Photo: Central Japan Railway

Photo: Andy Kunz.
Rail Race: Maglev or HSR, What is the Future?

Many ENR readers have watched with interest the recent debate over the proposed Las Vegas-to-Los Angeles high-speed rail corridor running along Interstate 15. Long viewed as a potential maglev project, things got a little murky last month when U.S. Senate Majority Leader Harry Reid (D-NV) switched his support from maglev to conventional high-speed steel wheel technology. But what happened in Vegas is not staying there. With the advent of the Obama presidency, rail suddenly is a hot and potentially lucrative topic everywhere.

This year alone there already have been two rail Viewpoints, a Feb 25 piece entitled "Finally, Maglev Leadership" by Kevin C. Coates lauding the Obama sea-change in attitude and funding from the Bush years for Maglev and its importance to American technology and transportation, and an April 27 article "High-Speed Rail is a Game-changer" by Peter Gertler championing Obama's strategic rail vision and his $8-billion plan for a new high-speed rail system that could transform America.  And there have been numerous ENR news stories on high-speed rail funding.

We all acknowledge how the interstate road system transformed America creating technology, transportation and building booms that forever altered our lifestyle and landscape. Is it now, in the depths of a Wall Street-fueled recession, time for another transformation? If we can continually bail out failing airlines and fund airport development, why not invest in a first rate railroad infrastructure that would compliment and enhance our Federal highway system?  Many issues remain unresolved such as how fast is fast and should the line be publicly or privately owned? Should we go with 'proven' technology or make a quantum leap? And just why is there a high-speed rail gap between the U.S. and the rest of the developed world? kicks the discussion into high gear with two opposing Viewpoints, one supporting Maglev development by John Harding, a member of the International Maglev Board, and the other by Andy Kunz, president, US High Speed Rail Association in favor of 'conventional' high-speed rail. Readers are encouraged to read both articles then add their own voices to this debate. Steel wheels or maglev - you decide.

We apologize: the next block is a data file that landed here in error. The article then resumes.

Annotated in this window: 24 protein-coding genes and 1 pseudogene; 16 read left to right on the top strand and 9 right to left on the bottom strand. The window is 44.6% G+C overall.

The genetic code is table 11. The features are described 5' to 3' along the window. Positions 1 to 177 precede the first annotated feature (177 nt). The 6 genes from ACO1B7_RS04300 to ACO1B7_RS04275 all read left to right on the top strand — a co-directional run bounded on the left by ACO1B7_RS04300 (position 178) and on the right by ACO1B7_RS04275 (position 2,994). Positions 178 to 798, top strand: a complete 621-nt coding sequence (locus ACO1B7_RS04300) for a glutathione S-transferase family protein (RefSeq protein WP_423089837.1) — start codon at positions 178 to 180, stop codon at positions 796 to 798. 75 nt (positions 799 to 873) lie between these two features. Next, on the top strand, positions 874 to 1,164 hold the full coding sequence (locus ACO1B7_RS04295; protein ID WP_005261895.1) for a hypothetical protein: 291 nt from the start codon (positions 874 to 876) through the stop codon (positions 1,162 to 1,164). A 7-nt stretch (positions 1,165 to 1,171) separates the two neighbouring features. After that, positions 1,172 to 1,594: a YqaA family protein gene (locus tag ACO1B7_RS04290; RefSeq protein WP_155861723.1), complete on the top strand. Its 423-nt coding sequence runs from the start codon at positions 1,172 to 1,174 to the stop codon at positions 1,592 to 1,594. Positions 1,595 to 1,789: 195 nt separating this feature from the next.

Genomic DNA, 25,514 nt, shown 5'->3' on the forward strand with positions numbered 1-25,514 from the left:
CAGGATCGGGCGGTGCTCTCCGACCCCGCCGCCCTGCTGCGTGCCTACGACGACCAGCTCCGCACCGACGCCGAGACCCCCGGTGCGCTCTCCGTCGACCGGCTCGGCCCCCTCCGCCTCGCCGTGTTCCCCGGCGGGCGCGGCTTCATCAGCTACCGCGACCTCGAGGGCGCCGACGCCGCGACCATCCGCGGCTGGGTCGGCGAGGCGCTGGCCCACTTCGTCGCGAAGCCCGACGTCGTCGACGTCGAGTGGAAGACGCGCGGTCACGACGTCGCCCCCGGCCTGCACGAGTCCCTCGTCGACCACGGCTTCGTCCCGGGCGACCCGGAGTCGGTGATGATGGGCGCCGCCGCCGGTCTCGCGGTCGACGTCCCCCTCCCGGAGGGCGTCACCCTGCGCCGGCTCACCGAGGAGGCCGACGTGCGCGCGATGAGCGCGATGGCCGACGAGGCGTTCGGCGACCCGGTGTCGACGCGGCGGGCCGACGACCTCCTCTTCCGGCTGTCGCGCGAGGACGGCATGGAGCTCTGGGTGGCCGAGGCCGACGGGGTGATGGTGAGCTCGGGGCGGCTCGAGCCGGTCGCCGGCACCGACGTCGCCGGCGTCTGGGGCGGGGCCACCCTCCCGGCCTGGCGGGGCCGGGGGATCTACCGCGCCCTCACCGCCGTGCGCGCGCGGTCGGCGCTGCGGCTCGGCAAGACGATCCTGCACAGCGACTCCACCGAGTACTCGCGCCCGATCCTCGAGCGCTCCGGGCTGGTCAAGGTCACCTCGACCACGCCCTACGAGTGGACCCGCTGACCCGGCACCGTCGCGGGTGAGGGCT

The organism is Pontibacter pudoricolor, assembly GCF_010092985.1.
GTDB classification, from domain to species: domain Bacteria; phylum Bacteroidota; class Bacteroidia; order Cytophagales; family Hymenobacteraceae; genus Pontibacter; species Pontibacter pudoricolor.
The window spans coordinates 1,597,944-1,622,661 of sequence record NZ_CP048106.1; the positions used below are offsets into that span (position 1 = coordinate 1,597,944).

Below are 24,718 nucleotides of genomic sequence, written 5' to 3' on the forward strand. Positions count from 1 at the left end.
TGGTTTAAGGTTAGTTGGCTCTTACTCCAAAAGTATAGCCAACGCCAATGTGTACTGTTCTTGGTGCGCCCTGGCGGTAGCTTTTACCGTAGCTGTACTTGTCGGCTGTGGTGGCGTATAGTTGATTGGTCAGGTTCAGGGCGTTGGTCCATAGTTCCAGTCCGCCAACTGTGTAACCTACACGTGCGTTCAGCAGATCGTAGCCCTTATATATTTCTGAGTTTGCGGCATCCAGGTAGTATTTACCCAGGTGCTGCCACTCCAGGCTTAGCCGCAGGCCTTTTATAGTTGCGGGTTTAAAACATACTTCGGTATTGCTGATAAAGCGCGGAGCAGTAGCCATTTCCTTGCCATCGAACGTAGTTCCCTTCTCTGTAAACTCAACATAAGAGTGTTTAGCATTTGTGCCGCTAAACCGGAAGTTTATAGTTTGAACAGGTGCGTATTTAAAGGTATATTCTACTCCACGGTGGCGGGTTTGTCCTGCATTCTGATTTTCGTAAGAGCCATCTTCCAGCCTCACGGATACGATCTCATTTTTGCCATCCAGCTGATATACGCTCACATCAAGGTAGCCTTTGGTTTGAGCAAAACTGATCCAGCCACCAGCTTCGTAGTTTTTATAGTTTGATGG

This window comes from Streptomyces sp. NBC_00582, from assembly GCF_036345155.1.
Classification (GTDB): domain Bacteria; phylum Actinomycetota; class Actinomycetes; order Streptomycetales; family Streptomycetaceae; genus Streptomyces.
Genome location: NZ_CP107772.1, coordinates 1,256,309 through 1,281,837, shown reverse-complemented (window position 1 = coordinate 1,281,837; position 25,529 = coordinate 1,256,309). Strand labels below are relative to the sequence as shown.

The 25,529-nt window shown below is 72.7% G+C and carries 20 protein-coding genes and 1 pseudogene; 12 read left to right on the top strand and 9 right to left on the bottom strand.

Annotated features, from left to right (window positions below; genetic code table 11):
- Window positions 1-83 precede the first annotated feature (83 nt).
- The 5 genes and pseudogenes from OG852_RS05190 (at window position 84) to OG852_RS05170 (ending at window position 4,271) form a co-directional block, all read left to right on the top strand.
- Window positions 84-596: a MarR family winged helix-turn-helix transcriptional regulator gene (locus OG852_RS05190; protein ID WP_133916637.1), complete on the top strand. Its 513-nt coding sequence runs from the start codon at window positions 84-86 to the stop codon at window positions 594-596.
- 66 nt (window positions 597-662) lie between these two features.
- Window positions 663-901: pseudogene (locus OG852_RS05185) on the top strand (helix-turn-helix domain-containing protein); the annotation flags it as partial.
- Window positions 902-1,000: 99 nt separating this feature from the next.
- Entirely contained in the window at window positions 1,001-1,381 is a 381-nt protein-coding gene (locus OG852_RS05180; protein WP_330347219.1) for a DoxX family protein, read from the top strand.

Maglev- It's All About Speed

John T. Harding

The case for maglev is very simple. If there is a need for a ground transportation mode, which on a practical basis can accelerate and travel appreciably faster than high-speed rail (HSR), then maglev is the only option on the horizon.